In one approach set forth in U.S. Pat. No. 5,263,462 to Reddy, a controller that is connected to temperature and pressure/vacuum sensors monitors the vapor handling system. While the vehicle is soaking (engine off), the temperature sensor monitors the temperature in the fuel tank. If the temperature increases by a preselected temperature increment, a temperature switch changes state. The pressure/vacuum sensor monitors the pressure of the fuel tank and the vent lines and triggers a pressure switch if a preselected pressure is exceeded during soak. The pressure switch is set at a preselected pressure value that is lower than a threshold pressure of a pressure control valve. The pressure switch allows vapor to vent from the fuel tank to the canister.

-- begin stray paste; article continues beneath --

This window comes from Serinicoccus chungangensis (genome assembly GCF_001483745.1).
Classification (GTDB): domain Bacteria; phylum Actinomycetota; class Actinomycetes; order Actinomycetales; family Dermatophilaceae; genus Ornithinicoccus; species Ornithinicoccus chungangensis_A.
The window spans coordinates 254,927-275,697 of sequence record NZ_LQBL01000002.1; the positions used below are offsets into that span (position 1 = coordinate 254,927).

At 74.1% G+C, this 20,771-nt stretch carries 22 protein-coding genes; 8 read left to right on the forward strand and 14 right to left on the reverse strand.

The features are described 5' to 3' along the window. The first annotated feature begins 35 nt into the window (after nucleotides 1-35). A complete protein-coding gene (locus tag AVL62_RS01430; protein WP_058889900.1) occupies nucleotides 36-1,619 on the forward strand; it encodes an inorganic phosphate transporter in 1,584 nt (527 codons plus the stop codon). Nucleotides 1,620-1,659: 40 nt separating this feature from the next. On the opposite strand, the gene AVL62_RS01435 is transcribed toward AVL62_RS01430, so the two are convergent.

At engine start-up, the controller checks whether the fuel tank experienced an adequate heat build-up during the soak. In other words, the controller checks whether the temperature switch was set while the engine as off. If the preselected temperature increase was not achieved, the switch is not set and the diagnostic leak check is not performed. If the temperature switch is set, then the controller determines whether the pressure switch is set. If the pressure switch is set, there is no leak in the system since the vapor handling system was able to maintain a preselected pressure. If the pressure switch is not set, then the vapor handling system could not achieve the preselected pressure because the vapors leaked into the atmosphere. The diagnostic system indicates the presence of a leak if the temperature switch is set during a soak and the pressure switch is not set.